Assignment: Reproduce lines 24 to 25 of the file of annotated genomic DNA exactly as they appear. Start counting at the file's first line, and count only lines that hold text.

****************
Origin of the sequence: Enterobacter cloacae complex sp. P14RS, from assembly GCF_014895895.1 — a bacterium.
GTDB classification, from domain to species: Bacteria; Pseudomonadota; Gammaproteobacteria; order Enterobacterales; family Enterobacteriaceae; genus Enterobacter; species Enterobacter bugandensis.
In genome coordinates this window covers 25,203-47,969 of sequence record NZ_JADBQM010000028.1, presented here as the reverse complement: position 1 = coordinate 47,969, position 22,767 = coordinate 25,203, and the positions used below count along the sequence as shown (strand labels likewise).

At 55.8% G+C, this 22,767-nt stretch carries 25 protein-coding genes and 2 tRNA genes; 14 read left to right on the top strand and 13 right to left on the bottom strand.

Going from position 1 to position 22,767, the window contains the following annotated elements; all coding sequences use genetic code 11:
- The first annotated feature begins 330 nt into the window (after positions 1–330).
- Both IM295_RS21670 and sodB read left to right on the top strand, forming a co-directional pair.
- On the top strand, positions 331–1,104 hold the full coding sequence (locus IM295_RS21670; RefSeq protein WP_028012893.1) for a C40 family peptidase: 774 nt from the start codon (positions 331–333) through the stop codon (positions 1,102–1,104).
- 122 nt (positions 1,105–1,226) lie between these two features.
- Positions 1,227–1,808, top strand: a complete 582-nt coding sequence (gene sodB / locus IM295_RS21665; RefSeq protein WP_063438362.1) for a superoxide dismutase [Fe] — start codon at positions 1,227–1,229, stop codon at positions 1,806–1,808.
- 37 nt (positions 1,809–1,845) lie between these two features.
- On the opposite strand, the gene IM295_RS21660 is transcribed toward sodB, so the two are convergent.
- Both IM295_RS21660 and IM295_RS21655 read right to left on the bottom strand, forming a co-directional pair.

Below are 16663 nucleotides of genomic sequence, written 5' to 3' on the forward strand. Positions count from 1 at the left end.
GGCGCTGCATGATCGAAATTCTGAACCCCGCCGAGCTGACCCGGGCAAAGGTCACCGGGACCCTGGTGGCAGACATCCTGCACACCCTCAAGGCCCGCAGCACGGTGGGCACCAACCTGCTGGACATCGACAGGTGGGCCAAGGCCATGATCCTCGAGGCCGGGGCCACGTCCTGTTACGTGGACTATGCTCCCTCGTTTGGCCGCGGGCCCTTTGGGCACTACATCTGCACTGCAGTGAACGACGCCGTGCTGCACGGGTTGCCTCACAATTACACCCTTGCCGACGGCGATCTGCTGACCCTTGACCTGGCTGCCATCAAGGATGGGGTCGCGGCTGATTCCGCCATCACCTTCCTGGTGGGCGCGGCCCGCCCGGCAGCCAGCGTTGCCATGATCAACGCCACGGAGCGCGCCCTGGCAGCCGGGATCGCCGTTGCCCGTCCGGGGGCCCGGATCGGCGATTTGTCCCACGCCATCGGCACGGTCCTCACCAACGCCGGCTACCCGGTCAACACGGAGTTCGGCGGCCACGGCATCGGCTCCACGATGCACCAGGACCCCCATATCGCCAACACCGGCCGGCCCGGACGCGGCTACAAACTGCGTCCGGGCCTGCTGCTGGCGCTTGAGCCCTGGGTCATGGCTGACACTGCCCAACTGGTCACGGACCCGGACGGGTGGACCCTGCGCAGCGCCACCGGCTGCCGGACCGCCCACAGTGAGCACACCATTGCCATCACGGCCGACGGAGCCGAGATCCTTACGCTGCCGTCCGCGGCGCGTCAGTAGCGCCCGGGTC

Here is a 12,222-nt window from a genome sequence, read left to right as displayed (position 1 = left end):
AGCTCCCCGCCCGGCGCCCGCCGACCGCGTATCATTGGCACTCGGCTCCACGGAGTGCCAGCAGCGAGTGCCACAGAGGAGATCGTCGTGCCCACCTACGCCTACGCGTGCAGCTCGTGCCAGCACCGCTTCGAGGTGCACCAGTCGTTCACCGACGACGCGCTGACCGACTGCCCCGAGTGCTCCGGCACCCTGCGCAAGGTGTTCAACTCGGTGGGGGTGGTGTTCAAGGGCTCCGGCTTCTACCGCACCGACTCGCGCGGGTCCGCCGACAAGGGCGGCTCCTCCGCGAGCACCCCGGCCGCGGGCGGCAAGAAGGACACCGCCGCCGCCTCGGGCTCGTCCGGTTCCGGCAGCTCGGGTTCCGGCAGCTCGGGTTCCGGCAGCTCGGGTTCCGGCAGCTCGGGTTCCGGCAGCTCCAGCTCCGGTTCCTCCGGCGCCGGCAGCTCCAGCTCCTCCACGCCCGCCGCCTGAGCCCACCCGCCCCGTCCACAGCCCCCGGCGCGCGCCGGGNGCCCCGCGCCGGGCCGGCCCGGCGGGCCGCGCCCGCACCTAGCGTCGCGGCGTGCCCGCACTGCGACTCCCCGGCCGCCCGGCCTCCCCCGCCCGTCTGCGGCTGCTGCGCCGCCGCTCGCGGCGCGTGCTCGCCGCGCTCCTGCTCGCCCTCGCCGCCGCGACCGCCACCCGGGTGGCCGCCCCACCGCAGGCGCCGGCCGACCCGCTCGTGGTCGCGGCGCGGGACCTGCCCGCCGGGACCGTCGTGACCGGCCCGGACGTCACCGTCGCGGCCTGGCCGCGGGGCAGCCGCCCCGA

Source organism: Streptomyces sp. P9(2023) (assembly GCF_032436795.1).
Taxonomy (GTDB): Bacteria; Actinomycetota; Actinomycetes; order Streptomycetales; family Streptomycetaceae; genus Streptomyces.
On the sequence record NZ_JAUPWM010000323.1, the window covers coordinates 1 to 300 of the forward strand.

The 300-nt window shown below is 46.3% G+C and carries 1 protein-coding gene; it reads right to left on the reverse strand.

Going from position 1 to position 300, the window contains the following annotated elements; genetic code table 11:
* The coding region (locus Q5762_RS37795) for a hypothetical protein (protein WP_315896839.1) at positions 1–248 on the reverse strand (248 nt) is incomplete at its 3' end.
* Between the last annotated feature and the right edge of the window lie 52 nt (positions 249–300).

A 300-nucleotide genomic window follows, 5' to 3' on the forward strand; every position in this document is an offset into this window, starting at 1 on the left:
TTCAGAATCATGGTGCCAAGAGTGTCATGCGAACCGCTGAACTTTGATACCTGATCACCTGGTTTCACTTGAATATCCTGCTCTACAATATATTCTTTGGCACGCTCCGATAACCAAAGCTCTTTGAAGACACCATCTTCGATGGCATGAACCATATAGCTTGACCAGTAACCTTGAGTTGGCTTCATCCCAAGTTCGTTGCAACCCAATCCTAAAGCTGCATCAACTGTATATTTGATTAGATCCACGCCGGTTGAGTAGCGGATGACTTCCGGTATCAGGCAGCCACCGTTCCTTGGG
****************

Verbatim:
* Between the last annotated feature and the right edge of the window lie 52 nt (positions 249–300).

A 300-nucleotide genomic window follows, 5' to 3' on the forward strand; every position in this document is an offset into this window, starting at 1 on the left: